RE0018: RVing across Australia

Photo of Rod Holt who is RVing across Australia with his wife Tina.Rod and Tina Holt wanted to explore Australia after working hard physical labor all their lives.

They decided on a life on the road in a RV, known as a caravan in Australia.  Now they are RVing across Australia.

Rod, being very independent loves the freedom of the wide open road, not to mention the absence of stress!

But just how do you start to live the RV life?

Henry and Rod had a great discussion about living this lifestyle, caravaning and how free it feels.  He asked them how they started (after all, moving into such a tiny movable space isn’t something that you do every day for sure!)  The Holts started small.  They new that they needed to acclimate themselves to this lifestyle so they started with short trips to get acquainted with living in an RV, and then they decided to see every corner of Australia.  That’s when they began RVing across Australia.

During the interview Henry gets them to discuss issues such as:

  • How to choose the right RV for you
  • Important issues to look for
  • Where to store your RV
  • How to stay safe on the road
  • The pleasures of going where ever you want to go

Rod took control of his life at an early age, and this allowed Tina and him to design a life around their own priorities.  They were more concerned about their lifestyle than getting a good education and then working for the rest of their lives.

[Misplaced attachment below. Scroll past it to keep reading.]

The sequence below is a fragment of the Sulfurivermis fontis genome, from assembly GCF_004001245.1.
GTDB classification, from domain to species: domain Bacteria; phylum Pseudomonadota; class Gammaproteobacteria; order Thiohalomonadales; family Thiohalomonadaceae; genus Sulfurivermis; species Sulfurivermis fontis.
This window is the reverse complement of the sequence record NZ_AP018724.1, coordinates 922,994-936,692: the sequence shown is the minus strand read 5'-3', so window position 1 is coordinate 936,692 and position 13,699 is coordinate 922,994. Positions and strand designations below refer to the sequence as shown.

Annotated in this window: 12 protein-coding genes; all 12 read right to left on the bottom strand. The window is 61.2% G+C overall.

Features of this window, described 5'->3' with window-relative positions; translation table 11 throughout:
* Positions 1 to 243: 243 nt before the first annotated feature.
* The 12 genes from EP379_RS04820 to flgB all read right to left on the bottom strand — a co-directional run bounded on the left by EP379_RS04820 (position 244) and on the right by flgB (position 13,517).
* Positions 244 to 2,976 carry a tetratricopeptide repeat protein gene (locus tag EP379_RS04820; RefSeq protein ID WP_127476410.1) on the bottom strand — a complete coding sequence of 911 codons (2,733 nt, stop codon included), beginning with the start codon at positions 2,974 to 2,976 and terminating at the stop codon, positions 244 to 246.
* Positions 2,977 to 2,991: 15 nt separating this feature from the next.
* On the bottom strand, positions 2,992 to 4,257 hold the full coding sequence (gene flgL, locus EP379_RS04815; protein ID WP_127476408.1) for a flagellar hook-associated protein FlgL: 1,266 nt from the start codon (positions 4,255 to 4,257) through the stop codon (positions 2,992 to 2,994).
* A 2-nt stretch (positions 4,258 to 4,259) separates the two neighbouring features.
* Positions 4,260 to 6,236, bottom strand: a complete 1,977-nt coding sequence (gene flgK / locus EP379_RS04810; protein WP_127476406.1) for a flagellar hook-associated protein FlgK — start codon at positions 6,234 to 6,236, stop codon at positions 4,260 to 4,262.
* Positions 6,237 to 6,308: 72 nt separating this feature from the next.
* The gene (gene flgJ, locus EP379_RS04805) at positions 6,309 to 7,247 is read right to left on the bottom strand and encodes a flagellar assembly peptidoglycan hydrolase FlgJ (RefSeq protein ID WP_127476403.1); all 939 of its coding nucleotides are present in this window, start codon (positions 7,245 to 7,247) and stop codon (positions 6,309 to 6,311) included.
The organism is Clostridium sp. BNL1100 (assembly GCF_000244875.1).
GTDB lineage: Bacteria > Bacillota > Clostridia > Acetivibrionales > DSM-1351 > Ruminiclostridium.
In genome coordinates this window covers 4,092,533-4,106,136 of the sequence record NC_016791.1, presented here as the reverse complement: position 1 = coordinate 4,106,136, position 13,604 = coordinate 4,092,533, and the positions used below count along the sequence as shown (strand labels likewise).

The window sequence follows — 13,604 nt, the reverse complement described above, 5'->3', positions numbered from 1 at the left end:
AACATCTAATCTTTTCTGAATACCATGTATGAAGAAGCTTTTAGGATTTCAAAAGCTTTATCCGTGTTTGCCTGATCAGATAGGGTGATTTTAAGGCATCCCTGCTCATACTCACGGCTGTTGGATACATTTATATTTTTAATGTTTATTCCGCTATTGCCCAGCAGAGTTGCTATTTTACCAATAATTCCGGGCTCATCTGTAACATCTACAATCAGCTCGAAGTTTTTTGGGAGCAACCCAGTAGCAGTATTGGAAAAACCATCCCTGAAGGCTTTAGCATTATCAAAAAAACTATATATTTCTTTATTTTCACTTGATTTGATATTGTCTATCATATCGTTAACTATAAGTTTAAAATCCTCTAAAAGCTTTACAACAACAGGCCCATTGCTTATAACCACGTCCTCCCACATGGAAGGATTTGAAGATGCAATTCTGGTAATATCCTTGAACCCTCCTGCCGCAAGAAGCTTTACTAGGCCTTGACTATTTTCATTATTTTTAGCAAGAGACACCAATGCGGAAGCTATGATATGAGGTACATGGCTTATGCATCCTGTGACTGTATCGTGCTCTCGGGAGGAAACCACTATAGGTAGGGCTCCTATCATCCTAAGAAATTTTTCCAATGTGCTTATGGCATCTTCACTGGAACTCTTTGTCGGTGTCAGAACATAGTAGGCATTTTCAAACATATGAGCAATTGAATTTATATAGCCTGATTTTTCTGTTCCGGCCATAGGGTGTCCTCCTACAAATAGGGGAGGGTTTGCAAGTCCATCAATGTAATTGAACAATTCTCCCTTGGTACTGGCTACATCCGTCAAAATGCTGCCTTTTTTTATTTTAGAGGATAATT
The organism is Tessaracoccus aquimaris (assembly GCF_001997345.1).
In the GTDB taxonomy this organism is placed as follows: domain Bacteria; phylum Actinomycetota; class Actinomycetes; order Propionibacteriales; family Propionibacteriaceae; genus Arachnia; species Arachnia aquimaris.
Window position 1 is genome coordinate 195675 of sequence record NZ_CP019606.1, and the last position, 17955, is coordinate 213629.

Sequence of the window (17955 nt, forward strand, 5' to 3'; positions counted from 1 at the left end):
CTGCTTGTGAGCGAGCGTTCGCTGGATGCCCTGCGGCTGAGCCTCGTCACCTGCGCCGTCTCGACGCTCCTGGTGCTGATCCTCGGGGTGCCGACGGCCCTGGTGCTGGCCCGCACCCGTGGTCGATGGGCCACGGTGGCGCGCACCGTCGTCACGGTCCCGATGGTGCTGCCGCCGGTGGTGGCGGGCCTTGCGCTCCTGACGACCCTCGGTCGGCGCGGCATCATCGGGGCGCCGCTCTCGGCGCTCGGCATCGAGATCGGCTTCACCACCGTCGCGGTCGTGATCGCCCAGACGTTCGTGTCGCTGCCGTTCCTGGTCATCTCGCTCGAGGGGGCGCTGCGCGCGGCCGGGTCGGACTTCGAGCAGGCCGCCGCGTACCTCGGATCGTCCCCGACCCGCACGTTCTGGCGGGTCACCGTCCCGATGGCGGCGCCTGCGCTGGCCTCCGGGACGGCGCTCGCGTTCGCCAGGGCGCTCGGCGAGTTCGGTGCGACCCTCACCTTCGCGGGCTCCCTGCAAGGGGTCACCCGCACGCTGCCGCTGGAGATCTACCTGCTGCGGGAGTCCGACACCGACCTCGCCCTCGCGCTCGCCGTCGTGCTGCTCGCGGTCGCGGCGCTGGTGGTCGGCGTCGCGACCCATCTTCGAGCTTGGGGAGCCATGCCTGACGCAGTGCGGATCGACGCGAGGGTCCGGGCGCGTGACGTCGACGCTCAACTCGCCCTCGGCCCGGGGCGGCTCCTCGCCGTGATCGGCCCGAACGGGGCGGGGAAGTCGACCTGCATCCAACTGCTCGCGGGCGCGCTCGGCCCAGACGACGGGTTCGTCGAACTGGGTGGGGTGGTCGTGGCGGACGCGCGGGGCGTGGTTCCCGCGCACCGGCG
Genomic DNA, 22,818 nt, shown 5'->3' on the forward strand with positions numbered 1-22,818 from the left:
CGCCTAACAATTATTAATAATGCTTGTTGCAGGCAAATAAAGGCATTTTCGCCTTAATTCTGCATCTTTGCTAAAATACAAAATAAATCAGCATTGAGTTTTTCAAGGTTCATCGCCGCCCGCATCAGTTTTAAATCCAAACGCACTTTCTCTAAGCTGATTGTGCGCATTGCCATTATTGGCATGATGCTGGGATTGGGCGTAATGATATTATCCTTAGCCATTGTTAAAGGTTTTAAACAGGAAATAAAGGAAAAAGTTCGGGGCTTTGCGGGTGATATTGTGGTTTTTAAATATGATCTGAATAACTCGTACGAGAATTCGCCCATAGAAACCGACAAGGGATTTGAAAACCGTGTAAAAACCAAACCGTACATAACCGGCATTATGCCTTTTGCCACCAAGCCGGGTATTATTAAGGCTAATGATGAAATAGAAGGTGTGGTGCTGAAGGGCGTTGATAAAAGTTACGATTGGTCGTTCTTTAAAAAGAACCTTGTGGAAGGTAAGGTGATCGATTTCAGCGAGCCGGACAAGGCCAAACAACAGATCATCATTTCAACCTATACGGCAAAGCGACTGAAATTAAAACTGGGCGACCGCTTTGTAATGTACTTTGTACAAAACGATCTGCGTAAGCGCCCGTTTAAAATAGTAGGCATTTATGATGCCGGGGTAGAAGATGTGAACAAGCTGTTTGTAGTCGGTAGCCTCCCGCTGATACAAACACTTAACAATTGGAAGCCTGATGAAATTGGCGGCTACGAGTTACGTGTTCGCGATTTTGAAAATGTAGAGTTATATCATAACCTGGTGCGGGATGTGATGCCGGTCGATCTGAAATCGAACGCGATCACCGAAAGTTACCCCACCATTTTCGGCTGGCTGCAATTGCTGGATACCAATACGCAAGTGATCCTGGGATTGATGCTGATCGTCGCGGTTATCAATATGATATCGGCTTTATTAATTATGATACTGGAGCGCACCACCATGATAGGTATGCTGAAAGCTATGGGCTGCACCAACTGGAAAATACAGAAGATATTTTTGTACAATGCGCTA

Rod cares more about freedom, meeting new people, and exploring!

If you want to learn more about how to include RVing into your Retirement lifestye, or how you can actually live in an RV, check out Rock Your Retirement Episode 48, How to Live in an RV.

What about you?

Tell us about your experiences in an RV in the comments below.

 

 

Sustainable Tourism: Episode 074

Photo of Diane Valenti Episode 76Diane Valenti loves to travel and is especially enthusiastic about philanthropic and sustainable travel.

She is the founder of Llama Expeditions, which gives private guided trips to South America. These trips are for the young at heart who looking for life changing perspectives. Oh, and for her 9-5 corporate job, she consults with Fortune 500 companies to design learning experiences that help employees reach their potential at work.

In 2008 Diane and her father took a trip to Machu Pichu to fulfill one of his bucket list items. It was a magical experience that really moved her. Diane decided she wanted to create these experiences for others.

With each tour she makes a donation, and she also gives the opportunity for her guests to donate.

She chooses the organizations who get her philanthropic attention by researching them at Idealist.  Diane wants to leave a trace…but the right kind of trace.

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This is not what some people call “voluntourism”.  These groups are not painting walls, only for the next group to repaint them.  (Yes this happens!)

These are trips where you really get to know the people.  And you get to see that your donation makes a difference.

And that’s how you can participate in sustainable tourism.  It’s Philanthropic tourism at it’s best.

Today’s Freebie:  The Traveler’s Guide to Changing the World which you can find by going to http://RockYourRetirement.com/Travel

You can reach her at http://llamaexpeditions.com

Special Thanks to:

  • Angie Strehlow who helps us get great guests that help us with our retirement lifestyle while keeping everything on track…and helps with these show notes!
  • Les Briney, my husband, and Danny Ozment of Emerald City Pro who edits the show and makes my guests and me sound terrific